UP-PGC can only process 75 specimens per week for whole-genome sequencing

THE Department of Health (DOH)-Davao said the University of the Philippines-Philippine Genome Center (UP-PGC) will only be able to process 75 specimens per week or 300 per month for whole-genome sequencing due to the center’s limited storage facility.

Rachel Joy Pasion, DOH-Davao Regional Epidemiology Surveillance Unit head, said during the DOH-Davao virtual presser on Monday, October 5, that while they are continuously sending specimens for whole-genome sequencing, there is a significant decrease of specimens being processed for possible infection with the variant of concern (VOC).

Pasion said they had to “make a shift” when it comes to the specimens they send at UP-PGC.

“Not like in the past, pwede po kami magsubmit ng hundred plus na specimens, but right now, nalimitahan kami ng 75,” the official said during the DOH-Davao virtual presser.

“There is really a discrepancy or pagbaba,” she added.

She said DOH-Davao sends specimens weekly every Thursday. However, UP-PGC suspended the processing of specimens as they are currently crafting the guidelines.

“Mas strikto ang UP-PGC para hindi masayang yung mga specimen na napapadala natin or hindi po nila ma-read yung mga specimen na napapadala natin (They are implementing stricter guidelines so the specinmens will not go to waste),” Pasion said.

Due to the limitations in WGS, 3,153 specimens from the region are pending results.

The official said the specimen to be sent must pass the “epidemiologic criteria.” These include the specimen must belong to a clustering of cases, the patient must be in a severe and critical state, has a history of travel (returning overseas Filipino or locally stranded individuals), and must be an active case.

Despite the limitation of the specimens being sent for whole-genome sequencing, Pasion said this had given them the opportunity to further screen the specimens, which could help them identify or map out the clustering of Covid-19 transmission or a certain community or locality, and assess if this has in relation with the detection of the VOCs.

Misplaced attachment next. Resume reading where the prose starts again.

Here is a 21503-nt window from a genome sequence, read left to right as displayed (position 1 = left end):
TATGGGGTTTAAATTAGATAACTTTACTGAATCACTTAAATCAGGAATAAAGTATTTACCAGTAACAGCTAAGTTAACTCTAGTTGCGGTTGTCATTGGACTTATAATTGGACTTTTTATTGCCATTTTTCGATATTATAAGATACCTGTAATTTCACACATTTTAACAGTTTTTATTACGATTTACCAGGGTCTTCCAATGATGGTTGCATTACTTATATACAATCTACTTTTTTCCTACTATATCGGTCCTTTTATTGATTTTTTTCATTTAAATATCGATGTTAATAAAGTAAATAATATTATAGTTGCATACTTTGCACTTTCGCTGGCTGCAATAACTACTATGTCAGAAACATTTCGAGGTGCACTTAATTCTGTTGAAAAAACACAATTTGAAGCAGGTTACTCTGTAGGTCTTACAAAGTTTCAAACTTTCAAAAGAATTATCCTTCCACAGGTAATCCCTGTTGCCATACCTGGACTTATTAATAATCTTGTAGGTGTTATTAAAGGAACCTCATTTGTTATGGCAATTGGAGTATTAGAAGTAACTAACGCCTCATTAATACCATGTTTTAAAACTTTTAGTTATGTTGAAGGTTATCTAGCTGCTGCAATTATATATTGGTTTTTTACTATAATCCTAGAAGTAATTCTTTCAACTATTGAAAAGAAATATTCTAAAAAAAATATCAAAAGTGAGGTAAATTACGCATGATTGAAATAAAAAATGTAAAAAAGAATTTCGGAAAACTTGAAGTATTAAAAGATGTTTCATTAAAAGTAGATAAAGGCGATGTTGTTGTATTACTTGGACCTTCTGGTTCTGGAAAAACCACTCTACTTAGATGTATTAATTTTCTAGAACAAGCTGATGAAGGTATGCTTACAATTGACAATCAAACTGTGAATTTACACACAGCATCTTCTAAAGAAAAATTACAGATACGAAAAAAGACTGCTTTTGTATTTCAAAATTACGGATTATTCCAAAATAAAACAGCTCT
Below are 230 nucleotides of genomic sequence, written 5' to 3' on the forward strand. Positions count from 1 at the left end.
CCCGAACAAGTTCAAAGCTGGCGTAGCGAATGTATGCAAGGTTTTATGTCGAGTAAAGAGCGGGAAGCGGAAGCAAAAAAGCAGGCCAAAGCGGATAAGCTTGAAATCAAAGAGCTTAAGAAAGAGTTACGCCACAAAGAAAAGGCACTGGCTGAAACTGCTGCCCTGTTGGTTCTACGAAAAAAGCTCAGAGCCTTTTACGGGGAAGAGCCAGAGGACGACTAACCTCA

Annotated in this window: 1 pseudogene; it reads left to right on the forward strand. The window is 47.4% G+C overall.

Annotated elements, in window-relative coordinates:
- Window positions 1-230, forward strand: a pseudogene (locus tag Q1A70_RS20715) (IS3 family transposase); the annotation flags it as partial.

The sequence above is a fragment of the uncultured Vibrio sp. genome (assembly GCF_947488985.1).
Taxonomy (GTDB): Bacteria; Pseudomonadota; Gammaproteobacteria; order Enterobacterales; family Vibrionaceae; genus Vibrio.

“Kahit limited na ‘yung samples na mapapadala natin, but at the same time, sinastrategize natin na maka-capture through the epidemiologic criteria kung sino ang i-prio na isubmit sa UP-PGC (Though we are only sending limited amounts of samples, we were still able to strategize, based on the epidemiologic criteria, as to whose specimen will be prioritized),” the DOH official said.

She said the regional epidemiological surveillance unit (Resu) is the one that screens the specimens to be sent for WGS. Although she said the local government units can also make recommendations.

Department of Health (DOH) Undersecretary Maria Rosario Vergeire said on Monday, October 4, that UP-PGC targets to double its capacity to conduct whole genome sequencing on coronavirus-positive samples within October 2021, and operationalize its satellite laboratories in the Visayas and Mindanao beginning November 2021.

Vergeire said training teams from the PGC satellite laboratories located in the UP Visayas and UP Mindanao are scheduled to arrive in Manila this week to complete their training on whole-genome sequencing of coronavirus-positive samples.

But Pasion said the region is still reliant on the main PGC despite the establishment of satellite laboratories in the country.

As of October 2, DOH-Davao reported that the region has detected a total of 591 VOC-positive specimens, wherein Beta is the dominant variant with 322, followed by Alpha with 142, and 127 specimens tested with the highly infectious Delta variant.

Meanwhile, Pasion clarified that the decrease of specimens being tested is not a factor of the decreasing cases in the region.

While she said the region’s daily positive rate has lowered down to an average of 22 percent, this is still higher compared to the five percent threshold set by the World Health Organization to determine that the Covid-19 cases in a certain locality are manageable.

SunStar Davao

SunStar Davao

SunStar Davao is Davao City's most sought after community content provider in both print and online. It is part of the SunStar news network in the Philippines. Sun.Star Davao started as a bi-weekly newspaper Peryodiko Dabaw in December 1985 by Elpidio G. Damaso as the so-called alternative press during the end days of the Marcos dictatorship. It started publishing five times a week the following year and was relaunched as Ang Peryodiko Dabaw on September 7, 1987, marking the entry of new investors and its use of desktop publishing, while its Davao City competitors were still using letterpress.

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